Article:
Here is a general guide to choosing a cassette – but ultimately it depends on how strong a cyclist you are. Stronger cyclists can handle bigger gears at their optimum cadence, and vice versa. The numbers refer to the number of teeth on the smallest and
biggest sprockets of the cassette:
- For flat or gently rolling courses, choose an 11-26 cassette.
- For undulating to hilly courses, choose an 11-28 cassette.
- For very hilly courses choose an 11-32 cassette.
How to choose the right chainset:
The chainset is the group of components that rotate when you turn your pedals. On most triathlon bikes the chainset has two chainrings. The number of teeth on each ring affects your gearing. You can get two types of 2-ring chainsets. A ‘standard’ chainset typically has a 39-tooth inner ring – this is ideal for flat or gently rolling routes. If you want easier gears, you can also get a ‘compact’ model which has a 34-tooth inner chainring which effectively gives you lower gears to help when climbing, or ‘semi-compact’, which has 36.
How gearing effects your legs:
To give you some idea of how your choice of cassette and chain-set effects your legs, check out these different gear ratios. The numbers refer to the teeth on the smallest ring of your chainset and the biggest sprocket of your cassette.
Let’s imagine that your easiest gear is currently a 39×25…
• A 39×27 would be 9.7 per cent easier.
• A 39×28 would be 12.9 per cent easier.
• A 39×32 would be 22.6 per cent easier.
This would give you the option of pedalling faster up hills (known as a higher cadence) for the same power output. Or you could choose to pedal at a lower power output for the same cadence, sacrificing a little speed. Both of these options might help save your legs for the run.
Are you an over-strider?
Avoiding over-striding is a great way to preserve your legs during the run. Generally when people run with a longer stride it increases the load on their knees and hips. A longer stride also tends to be associated with greater up and down movement, which requires more effort from your legs to cushion your fall each time.
By shortening your stride it can reduce the amount of work that your knee and hip have to do while you run. This can lead to reduced soreness and faster run splits.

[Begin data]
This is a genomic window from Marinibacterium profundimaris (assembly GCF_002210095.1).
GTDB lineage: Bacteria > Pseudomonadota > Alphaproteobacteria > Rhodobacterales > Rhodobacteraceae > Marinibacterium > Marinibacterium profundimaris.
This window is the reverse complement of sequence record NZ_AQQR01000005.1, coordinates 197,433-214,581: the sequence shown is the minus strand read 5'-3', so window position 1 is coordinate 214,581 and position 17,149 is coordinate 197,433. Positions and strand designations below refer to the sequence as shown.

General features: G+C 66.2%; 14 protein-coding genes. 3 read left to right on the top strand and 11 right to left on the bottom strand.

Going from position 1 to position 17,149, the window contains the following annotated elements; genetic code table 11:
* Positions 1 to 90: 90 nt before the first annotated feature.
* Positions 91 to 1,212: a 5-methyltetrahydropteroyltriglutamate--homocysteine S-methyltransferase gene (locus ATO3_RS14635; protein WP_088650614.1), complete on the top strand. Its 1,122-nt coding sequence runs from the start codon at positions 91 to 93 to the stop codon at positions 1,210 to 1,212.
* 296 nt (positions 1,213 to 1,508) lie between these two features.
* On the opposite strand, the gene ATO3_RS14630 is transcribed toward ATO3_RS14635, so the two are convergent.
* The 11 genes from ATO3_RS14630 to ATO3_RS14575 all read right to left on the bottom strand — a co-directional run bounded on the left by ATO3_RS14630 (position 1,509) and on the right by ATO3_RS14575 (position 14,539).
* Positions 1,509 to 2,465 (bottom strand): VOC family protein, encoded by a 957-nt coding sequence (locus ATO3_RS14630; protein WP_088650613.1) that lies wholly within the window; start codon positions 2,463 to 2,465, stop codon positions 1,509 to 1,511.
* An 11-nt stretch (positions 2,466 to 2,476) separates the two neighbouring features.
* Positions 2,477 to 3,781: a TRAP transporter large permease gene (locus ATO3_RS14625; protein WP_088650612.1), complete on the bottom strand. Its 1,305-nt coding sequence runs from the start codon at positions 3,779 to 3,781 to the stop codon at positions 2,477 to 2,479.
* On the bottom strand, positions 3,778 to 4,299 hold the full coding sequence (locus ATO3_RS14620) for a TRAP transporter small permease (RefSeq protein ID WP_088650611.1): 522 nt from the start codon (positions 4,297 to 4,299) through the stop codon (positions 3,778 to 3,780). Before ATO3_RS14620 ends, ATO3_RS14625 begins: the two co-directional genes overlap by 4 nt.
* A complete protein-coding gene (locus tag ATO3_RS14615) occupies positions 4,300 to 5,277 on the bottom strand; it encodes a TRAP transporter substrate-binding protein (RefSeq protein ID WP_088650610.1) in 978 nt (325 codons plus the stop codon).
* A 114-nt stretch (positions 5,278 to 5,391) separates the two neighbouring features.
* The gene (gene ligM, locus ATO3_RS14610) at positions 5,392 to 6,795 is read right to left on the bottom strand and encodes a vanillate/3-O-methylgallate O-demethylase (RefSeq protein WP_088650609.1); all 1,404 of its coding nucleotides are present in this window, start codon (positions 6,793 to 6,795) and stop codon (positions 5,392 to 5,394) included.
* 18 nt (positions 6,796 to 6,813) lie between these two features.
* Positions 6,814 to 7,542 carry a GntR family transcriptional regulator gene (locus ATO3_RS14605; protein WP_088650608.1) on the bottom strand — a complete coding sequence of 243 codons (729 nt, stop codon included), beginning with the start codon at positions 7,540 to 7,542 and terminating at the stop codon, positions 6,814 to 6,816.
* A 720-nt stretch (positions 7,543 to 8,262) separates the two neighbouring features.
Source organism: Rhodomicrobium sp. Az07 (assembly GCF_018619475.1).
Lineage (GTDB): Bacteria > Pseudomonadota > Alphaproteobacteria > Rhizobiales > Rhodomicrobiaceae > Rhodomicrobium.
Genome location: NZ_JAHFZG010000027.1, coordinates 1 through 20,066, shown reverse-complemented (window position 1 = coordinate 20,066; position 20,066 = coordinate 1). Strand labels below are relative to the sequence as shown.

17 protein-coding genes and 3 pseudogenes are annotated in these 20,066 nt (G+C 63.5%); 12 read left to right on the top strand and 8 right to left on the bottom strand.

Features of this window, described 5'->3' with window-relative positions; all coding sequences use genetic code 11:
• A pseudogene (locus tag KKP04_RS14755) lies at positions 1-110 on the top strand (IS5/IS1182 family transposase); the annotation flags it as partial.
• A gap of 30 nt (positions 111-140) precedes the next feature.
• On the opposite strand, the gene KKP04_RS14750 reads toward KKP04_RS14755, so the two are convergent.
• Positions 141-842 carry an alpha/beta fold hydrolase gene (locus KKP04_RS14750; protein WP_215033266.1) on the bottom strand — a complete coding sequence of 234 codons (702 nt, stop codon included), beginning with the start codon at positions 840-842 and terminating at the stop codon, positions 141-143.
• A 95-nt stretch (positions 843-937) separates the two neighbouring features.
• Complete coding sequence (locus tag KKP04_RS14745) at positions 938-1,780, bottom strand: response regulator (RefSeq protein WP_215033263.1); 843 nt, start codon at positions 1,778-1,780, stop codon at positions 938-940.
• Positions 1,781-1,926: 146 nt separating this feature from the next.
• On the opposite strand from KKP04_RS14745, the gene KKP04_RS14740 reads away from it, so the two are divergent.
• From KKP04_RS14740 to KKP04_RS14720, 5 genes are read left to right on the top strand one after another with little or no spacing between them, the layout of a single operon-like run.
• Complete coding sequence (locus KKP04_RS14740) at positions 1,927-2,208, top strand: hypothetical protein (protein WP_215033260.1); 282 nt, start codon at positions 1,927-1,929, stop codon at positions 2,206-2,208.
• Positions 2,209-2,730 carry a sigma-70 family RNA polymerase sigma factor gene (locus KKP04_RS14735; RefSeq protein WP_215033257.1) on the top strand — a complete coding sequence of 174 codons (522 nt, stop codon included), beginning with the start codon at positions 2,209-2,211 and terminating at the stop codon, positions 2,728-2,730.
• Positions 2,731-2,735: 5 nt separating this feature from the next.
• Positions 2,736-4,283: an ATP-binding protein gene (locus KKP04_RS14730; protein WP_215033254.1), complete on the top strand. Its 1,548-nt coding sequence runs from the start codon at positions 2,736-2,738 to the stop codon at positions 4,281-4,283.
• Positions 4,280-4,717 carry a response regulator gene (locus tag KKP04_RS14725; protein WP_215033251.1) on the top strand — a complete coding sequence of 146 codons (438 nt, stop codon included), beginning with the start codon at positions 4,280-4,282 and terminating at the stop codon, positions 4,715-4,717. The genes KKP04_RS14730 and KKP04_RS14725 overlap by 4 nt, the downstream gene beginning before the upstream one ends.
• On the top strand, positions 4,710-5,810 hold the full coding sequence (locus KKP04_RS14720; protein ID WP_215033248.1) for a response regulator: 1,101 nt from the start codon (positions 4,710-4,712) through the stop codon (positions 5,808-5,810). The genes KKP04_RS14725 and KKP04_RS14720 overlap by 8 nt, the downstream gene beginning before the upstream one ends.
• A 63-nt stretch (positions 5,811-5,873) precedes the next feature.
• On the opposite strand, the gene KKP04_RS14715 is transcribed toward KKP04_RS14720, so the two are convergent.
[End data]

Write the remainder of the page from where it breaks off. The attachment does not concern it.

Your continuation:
How to tell if you’re over-striding:
1. Measure your cadence using a smart phone app such as CadenceTrainer (99p, App Store) or a metronome such as the Finis Tempo Trainer Pro (finisinc.com, £31.99). If it’s down near 150 to 160 steps per minute there’s a pretty good chance you’re over-striding. It’s normal to increase your stride rate when you’re running at top speed – so aim to do this exercise at your normal training pace.
2. Ask a friend to film you running at a track, then watch the video in slow motion to see if your ankle lands far in front of your knee.
Five ways to avoid over-striding:
- Increase your cadence. Aim to run at 170–190 steps per minute. Falling outside of this isn’t necessarily bad, but can indicate under or over-striding.
- Minimise ground contact. Imagine you’re running on water. To avoid sinking, you need to tap the surface lightly and quickly. The less time you spend in contact with the ground, the more efficiently you run.
- Generate forwards movement. Imagine you’re running on an un-motorised treadmill. In order to keep running you need to pull the treadmill belt backwards with your feet.
- Avoid the wall. Imagine running on a treadmill with a wall just inches in front of your nose. If you try to stride too far ahead of your body your knee or foot will hit the wall. To avoid that, drop your feet directly under your hips.
- Avoid the ceiling. Imagine you’re running beneath a ceiling that is just two inches above your head. To avoid banging your head you’ll need to minimise the up and down.
First published in Triathlon Plus Magazine, Issue 98
Cover Picture: Evergreen